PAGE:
Details

Qualitative Research Journal, vol. ahead-of-print no. ahead-of-print
Type: Research Article
ISSN: 1443-9883

Keywords

Article
Publication date: 20 April 2022

Matthew R. Deroo and I. Mohamud

The purpose of this paper is to examine how a transnational immigrant youth’s engagement on social media supported her identity formation and allowed space to advance more…

Abstract

Purpose

The purpose of this paper is to examine how a transnational immigrant youth’s engagement on social media supported her identity formation and allowed space to advance more just framing of Islam across school and online communities.

Design/methodology/approach

This qualitative study draws on data collected across two years, including interviews, classroom observations and social media posts. Using digital religion and counterstorying as a constructive theoretical frame, the authors asked: What was the role of social media in supporting a transnational immigrant youth’s critical media literacy practices within and beyond school. How, if at all, did these practices shift over time?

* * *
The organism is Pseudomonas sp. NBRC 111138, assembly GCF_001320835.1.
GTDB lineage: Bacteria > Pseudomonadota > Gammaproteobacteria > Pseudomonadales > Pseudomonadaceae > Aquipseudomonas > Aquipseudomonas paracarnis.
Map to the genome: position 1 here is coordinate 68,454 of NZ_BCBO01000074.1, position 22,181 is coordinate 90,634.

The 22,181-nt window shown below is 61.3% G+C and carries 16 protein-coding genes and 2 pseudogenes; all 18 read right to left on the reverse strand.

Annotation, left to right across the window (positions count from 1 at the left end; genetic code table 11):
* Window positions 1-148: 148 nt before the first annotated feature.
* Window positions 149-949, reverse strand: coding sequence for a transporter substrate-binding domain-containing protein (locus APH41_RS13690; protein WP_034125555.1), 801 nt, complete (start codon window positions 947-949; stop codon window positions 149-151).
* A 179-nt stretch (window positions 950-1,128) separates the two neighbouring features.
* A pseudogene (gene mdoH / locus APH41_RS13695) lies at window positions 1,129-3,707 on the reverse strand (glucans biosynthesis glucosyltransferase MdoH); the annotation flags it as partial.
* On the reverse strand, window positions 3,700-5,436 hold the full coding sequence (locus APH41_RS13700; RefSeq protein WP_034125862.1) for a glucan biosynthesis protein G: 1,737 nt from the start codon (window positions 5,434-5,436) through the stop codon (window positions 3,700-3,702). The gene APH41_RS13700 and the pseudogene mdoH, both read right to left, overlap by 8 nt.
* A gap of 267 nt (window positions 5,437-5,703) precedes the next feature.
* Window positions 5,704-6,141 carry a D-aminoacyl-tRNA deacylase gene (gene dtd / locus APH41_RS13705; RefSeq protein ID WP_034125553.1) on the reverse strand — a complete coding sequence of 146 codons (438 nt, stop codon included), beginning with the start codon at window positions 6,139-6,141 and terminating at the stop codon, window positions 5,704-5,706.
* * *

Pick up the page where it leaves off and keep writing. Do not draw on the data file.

Findings

Findings highlight how I. Mohamud used social media in support of her identity development as a female, Muslim youth in a political climate antithetical to such liberation and how through an online community she engaged in counter stories to negative framing of Islam.

Originality/value

Our collaborative writing answers Lam and Warriner’s (2012) call for research exploring how individuals from migrant backgrounds interact with “diverse media representations and mobilize different interpretive frames for understanding societal events and personal experiences” (p. 207). Moreover, this study further answers El-Haj and Bonet (2012) call for research investigating “ways that youth inhabit particular identities in specific contexts and interactions and across time” (p. 41).

Details

English Teaching: Practice & Critique, vol. 21 no. 3
Type: Research Article
ISSN: 1175-8708

Keywords

Open Access
Article
Publication date: 9 July 2020

Alamira Samah Saleh

Like many social media trends, the romantic craze charms Egyptian youth. Romantic Facebook crush pages popped up locally in the past few years among university students…

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Abstract

Purpose